Hiking the Austrian Alps

Last Day
By Joe Keith
  |  Gorp.com
Page 4 of 4   |  

For my last day in the Alps, a few of us had made plans to try a more strenuous peak climb. Unfortunately, the night before we had gotten a bit carried away with a bottle of pear schnapps. After being treated to another extravagant meal of garlic soup, roast lamb, and yes, more Weissbier, the owner of the Gasthaus had brought out the schnapps as a welcoming gift. Four hours and several shots later, after being given an impromptu traditional Austrian dancing lesson from the owner and her staff, I stumbled back to my room and collapsed on top of my eiderdown.

The next and final morning, we managed to peel ourselves out of bed at the crack of dawn and meet with one of the mountain guides from the area. He was only too happy to oblige us with more challenging terrain. Conveniently named Hans, he lead us patiently and sympathetically into the mountains, and towards the summit of"Geistein" (The Ghost Jewel) at 2607 meters. Hans was an incredible resource on the whole region. As we hiked, he gave us a passionate geography and history lesson on the mountains. He pointed out the largest glacier in the eastern Alps, a 6-mile icicle known as the Pasterze, and he showed us some of the harrowing mountain paths taken centuries earlier by people on various religious pilgrimages to the holy city of Rome.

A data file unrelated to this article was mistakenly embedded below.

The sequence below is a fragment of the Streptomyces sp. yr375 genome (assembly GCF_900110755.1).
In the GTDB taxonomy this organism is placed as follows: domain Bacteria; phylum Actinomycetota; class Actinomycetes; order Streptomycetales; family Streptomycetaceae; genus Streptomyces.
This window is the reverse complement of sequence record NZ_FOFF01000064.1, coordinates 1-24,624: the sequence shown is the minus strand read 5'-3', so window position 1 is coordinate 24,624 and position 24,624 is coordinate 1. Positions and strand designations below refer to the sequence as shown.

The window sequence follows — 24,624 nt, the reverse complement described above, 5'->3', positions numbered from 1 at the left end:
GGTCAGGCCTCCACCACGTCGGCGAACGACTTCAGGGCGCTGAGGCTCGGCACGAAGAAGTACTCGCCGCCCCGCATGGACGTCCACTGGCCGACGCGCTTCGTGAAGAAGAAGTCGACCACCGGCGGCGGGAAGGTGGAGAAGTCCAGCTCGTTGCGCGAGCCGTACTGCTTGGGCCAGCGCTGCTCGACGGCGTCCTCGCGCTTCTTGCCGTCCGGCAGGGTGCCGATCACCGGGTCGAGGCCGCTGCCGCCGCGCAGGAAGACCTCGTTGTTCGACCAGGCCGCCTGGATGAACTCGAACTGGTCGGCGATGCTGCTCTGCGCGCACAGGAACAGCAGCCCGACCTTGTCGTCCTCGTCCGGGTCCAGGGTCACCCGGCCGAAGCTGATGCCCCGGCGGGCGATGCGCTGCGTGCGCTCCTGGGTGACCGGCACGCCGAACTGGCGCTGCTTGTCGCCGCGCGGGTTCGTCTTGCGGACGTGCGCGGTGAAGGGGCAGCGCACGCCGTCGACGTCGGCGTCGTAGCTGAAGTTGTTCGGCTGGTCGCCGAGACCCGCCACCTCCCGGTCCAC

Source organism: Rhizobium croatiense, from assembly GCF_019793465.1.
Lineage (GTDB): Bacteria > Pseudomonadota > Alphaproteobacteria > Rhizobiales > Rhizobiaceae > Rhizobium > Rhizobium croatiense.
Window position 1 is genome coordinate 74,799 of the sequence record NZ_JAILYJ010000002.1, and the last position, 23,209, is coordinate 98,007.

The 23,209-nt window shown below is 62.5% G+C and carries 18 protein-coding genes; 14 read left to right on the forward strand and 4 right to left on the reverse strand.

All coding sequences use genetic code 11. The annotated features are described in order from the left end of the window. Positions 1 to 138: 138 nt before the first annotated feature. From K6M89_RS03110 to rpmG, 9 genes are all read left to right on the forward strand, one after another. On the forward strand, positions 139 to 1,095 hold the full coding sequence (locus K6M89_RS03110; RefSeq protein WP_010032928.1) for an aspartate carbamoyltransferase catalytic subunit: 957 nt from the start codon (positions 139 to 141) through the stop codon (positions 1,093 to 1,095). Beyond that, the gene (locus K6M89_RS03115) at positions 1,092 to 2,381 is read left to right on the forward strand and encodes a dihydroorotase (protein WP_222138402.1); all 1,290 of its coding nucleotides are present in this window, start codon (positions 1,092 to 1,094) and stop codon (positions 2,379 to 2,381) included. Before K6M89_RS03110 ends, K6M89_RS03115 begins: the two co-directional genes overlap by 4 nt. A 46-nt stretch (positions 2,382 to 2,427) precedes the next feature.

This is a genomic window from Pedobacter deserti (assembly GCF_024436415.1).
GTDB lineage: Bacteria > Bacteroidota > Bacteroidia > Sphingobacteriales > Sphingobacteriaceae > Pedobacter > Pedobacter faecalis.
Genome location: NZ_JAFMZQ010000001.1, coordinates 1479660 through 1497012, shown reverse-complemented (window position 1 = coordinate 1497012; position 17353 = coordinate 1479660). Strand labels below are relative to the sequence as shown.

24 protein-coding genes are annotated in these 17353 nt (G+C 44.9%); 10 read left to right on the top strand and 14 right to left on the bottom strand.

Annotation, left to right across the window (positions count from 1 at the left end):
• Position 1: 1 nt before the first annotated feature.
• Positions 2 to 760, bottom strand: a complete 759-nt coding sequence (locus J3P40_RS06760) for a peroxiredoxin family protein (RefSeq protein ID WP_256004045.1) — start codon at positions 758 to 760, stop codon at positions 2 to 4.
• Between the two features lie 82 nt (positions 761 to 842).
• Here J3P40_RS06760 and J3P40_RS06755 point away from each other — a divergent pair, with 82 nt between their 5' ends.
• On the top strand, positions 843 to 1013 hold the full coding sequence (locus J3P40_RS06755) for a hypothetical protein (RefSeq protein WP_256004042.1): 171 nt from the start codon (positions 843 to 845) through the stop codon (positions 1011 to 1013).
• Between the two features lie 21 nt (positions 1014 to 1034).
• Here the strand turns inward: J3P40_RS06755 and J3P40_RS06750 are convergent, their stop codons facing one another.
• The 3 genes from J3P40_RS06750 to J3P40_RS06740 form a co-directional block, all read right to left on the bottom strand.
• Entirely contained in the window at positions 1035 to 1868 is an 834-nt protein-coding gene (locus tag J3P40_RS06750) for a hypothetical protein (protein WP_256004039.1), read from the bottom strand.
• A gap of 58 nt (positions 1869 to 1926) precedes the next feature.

It took us a good seven hours to wind our way up the backside of the mountain, but when we finally arrived at the peak, just in front of a small herd of ibex, it was well worth it. We sat in silence, looking down across the full length of the lush green Saalach valley with the Saalach river coursing through the trees all lit up red and yellow for autumn. Beyond that loomed what seemed to me all of the terrifyingly beautiful mountains of Europe. It was my last day in the Alps, and the highlight of my trip. "I think," said Hans, "this is the most beautiful time of the year." I wasn't about to argue. I was feeling — as Ibsen had described it over a century earlier — wonderfully lost.


Published: 30 Apr 2002 | Last Updated: 15 Sep 2010
Details mentioned in this article were accurate at the time of publication

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